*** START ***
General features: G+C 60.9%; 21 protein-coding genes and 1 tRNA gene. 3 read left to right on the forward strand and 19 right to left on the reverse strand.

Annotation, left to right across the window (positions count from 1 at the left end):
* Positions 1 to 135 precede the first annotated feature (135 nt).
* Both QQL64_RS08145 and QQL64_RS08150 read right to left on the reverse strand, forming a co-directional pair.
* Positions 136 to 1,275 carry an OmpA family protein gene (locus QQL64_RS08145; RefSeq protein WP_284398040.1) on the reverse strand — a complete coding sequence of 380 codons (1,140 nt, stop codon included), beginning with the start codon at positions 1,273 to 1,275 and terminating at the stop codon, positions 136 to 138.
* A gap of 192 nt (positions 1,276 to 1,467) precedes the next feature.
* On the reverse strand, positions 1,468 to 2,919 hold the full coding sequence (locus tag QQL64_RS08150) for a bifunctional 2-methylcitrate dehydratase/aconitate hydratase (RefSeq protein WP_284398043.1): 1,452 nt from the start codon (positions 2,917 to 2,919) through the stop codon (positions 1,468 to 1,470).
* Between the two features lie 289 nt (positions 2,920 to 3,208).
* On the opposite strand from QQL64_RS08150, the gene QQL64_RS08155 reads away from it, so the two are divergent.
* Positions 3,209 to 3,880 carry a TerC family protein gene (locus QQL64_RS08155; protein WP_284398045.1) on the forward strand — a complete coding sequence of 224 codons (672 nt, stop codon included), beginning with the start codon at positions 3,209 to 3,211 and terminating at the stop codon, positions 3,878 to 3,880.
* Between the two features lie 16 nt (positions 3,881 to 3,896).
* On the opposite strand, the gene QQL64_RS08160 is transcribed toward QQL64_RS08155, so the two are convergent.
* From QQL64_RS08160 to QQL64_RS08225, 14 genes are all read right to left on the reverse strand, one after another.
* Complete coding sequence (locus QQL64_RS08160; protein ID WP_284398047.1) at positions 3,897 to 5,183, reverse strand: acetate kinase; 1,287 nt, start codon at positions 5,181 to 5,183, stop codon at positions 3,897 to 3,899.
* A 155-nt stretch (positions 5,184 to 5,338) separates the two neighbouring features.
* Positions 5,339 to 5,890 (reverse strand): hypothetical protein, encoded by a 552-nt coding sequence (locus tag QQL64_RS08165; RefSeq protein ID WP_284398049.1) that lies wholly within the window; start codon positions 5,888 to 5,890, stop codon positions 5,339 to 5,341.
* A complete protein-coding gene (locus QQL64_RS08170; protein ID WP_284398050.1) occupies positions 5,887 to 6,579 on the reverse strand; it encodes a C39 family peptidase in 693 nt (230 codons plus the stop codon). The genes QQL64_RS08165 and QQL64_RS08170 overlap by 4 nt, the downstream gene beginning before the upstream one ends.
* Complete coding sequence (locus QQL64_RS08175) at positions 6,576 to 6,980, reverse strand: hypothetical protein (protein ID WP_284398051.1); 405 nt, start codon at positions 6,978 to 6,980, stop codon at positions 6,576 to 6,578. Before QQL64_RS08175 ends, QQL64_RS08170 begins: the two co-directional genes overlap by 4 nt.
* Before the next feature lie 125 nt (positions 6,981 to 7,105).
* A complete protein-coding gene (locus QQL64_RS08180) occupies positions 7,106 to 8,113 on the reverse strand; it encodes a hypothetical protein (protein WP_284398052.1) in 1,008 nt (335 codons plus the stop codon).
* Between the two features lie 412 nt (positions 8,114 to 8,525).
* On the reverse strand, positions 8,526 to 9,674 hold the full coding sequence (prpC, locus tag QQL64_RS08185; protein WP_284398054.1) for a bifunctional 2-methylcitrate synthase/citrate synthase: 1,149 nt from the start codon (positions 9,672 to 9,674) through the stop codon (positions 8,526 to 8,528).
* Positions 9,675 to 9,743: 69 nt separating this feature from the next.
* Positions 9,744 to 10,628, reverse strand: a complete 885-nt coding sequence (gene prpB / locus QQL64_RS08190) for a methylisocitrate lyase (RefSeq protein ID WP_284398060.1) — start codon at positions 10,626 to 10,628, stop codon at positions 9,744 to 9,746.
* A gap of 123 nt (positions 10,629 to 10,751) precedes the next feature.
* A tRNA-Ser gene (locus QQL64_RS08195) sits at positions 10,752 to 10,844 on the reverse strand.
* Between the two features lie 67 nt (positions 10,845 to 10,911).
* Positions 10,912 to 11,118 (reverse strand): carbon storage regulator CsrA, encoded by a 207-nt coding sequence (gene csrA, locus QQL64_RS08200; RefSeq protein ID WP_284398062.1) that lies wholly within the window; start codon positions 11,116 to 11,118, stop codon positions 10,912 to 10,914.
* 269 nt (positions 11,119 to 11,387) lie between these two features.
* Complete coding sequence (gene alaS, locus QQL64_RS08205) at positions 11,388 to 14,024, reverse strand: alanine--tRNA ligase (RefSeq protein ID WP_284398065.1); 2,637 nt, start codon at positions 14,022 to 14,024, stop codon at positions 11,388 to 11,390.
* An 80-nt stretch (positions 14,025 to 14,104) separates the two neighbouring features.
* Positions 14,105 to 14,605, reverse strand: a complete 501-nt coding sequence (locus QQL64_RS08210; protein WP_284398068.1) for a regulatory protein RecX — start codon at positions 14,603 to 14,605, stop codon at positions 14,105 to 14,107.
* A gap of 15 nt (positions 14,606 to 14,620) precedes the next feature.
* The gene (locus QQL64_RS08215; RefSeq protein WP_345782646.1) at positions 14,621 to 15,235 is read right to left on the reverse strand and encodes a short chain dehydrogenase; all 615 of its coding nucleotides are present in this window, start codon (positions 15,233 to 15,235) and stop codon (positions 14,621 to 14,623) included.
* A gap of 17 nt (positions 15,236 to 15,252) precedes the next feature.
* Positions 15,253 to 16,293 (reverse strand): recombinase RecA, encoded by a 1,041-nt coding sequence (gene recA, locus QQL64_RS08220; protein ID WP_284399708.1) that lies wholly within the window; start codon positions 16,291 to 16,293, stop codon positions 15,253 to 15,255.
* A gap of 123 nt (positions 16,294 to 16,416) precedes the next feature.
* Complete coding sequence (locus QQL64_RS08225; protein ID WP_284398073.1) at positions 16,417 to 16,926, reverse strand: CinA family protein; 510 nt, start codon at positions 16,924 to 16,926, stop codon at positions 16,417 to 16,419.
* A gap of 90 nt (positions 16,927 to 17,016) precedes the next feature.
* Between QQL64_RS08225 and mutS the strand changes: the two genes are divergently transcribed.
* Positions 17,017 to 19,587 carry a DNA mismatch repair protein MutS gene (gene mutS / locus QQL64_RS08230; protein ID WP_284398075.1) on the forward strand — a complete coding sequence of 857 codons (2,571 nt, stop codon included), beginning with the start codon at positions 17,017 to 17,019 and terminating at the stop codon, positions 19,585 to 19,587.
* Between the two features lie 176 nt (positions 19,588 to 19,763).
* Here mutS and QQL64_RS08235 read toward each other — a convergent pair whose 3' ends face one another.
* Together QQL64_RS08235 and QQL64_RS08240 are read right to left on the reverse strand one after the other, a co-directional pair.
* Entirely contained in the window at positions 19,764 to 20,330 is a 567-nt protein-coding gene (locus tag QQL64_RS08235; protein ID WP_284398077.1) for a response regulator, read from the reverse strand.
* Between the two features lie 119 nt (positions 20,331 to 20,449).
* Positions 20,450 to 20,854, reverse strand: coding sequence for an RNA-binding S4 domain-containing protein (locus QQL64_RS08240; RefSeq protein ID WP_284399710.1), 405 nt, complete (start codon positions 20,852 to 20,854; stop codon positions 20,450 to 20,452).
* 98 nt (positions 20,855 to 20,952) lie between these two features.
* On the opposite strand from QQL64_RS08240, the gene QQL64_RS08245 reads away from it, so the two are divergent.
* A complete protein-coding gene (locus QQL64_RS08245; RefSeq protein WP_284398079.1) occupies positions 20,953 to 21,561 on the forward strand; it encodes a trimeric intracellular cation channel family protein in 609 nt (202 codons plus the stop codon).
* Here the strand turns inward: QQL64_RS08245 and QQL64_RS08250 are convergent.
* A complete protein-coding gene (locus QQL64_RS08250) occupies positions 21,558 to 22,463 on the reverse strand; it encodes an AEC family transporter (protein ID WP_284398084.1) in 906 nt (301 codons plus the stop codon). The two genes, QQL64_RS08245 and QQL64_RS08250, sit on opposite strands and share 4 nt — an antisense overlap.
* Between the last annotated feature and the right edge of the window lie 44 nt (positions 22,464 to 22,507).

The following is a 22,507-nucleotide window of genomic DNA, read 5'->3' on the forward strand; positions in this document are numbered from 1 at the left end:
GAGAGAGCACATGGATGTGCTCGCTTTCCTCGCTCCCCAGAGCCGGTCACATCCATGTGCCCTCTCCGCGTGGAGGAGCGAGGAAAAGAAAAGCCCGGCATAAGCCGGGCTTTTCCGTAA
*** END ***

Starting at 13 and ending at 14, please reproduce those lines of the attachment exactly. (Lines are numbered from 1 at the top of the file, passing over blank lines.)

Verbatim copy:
* From QQL64_RS08160 to QQL64_RS08225, 14 genes are all read right to left on the reverse strand, one after another.
* Complete coding sequence (locus QQL64_RS08160; protein ID WP_284398047.1) at positions 3,897 to 5,183, reverse strand: acetate kinase; 1,287 nt, start codon at positions 5,181 to 5,183, stop codon at positions 3,897 to 3,899.